The election looms.
And most of us, according to Russell Brand, will respond with:
“absolute indifference and weariness and exhaustion from the lies, treachery, deceit of the political class, that has been going on for generations now.”
He’s got a point.
And you only have to accidentally flick the remote onto ‘Question Time’ to be reminded of it.
There, every Thursday night, we are treated to the formulaic:
“what I say is this:….”
“I think the important thing here is….”
“I see people up and down the country”
“I’m really glad you’ve asked that question”
and all the rest of it: frankly just very weird phrases and sayings, trotted out left, right and centre.
When did you ever hear a normal person talk like this?
And where on earth do politicians learn to speak this pompous, top-down, duplicitous, jargon-laden, deeply patronising gobbledygook?
But more importantly, why are they so surprised by our “indifference” and “weariness”?
And why do they blame it on us – telling us that we don’t care enough about the big, political issues of the day?
Imagine if, as marketers, we sought to attribute any lack of engagement in our products or services as somehow the fault of our prospective customers. They would, quite rightly, great us with the contempt that we would deserve.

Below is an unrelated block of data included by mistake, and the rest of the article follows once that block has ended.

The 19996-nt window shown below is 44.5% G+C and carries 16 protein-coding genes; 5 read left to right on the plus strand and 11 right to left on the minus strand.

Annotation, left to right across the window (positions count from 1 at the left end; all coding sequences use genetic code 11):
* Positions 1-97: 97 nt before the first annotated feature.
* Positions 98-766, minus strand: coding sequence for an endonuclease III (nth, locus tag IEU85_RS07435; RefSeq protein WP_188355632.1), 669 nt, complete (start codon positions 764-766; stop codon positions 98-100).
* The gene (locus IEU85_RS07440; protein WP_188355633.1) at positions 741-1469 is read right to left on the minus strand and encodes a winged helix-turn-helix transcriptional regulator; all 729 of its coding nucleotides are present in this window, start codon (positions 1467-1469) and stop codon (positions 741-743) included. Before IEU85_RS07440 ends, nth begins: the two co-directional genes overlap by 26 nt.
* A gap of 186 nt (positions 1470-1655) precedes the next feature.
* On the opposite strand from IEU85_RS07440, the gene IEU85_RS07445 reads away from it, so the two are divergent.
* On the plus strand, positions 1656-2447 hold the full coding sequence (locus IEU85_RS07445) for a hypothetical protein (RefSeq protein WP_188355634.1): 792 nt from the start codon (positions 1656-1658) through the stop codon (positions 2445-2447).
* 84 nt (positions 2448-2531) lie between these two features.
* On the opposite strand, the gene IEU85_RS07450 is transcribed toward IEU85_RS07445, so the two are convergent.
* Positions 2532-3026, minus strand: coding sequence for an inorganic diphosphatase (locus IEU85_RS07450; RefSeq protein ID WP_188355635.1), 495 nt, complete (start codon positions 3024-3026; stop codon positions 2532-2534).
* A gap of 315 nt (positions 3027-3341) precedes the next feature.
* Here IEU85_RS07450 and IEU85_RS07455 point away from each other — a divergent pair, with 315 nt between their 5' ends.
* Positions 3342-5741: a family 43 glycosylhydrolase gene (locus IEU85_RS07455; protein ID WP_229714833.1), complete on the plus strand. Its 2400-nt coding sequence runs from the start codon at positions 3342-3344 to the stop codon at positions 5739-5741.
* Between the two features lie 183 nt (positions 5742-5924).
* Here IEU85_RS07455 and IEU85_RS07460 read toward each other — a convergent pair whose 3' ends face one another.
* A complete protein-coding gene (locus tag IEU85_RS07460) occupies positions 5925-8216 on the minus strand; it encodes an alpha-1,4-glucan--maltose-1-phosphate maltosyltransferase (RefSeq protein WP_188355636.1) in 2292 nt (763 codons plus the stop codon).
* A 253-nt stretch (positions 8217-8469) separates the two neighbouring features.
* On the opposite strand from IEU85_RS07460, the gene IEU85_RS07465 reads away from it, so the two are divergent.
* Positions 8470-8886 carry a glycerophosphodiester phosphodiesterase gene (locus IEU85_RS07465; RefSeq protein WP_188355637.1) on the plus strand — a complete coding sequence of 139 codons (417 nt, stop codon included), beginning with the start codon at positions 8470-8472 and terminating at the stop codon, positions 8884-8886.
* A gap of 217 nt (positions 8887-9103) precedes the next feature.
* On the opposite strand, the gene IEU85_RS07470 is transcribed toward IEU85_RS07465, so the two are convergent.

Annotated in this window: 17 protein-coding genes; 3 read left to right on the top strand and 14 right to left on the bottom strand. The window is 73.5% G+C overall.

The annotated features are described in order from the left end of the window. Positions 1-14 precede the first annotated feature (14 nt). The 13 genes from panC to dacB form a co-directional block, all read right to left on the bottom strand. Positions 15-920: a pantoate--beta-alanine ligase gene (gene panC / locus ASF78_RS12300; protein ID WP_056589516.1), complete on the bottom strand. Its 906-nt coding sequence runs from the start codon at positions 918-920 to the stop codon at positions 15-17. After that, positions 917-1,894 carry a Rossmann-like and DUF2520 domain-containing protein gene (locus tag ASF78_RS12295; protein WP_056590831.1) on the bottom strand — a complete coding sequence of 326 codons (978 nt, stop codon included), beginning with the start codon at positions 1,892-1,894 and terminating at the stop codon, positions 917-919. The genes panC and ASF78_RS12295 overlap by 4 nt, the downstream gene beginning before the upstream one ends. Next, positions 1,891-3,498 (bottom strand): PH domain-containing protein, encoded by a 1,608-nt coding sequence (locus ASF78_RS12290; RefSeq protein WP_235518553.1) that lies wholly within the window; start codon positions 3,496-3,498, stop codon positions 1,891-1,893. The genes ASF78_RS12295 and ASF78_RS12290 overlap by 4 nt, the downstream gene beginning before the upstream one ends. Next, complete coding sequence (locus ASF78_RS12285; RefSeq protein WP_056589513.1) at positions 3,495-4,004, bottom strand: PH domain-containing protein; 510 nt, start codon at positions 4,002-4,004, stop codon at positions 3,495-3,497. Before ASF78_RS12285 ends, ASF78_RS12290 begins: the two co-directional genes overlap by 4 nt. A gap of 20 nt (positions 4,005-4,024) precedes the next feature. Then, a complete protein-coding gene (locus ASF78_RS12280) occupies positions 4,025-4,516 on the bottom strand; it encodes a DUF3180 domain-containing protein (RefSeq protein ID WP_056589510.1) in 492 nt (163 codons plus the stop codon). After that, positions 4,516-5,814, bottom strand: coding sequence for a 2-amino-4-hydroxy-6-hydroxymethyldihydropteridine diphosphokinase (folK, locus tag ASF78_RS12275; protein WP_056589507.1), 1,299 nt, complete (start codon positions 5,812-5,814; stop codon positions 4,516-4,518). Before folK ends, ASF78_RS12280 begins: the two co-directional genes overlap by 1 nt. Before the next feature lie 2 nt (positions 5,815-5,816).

Marketers know, in a way that their behaviour at least suggests that politicians do not, that British people, in fact, have never been more engaged. Arguably, the market for something to believe in has never been stronger.
We also know that if you have a message that you need to convey, you can’t simply expect that it will willingly be taken up and understood by the people to whom you are trying convey it.
We know that we have to do all the hard yards: to articulate the message in a style and format that will resonate, and then to promote that message in places where the people we want to digest it might see it.
If politicians were genuinely serious about engaging us, this is what they would do.
It’s not rocket science, rusty or otherwise.
– this piece first kindly published by Campaign Magazine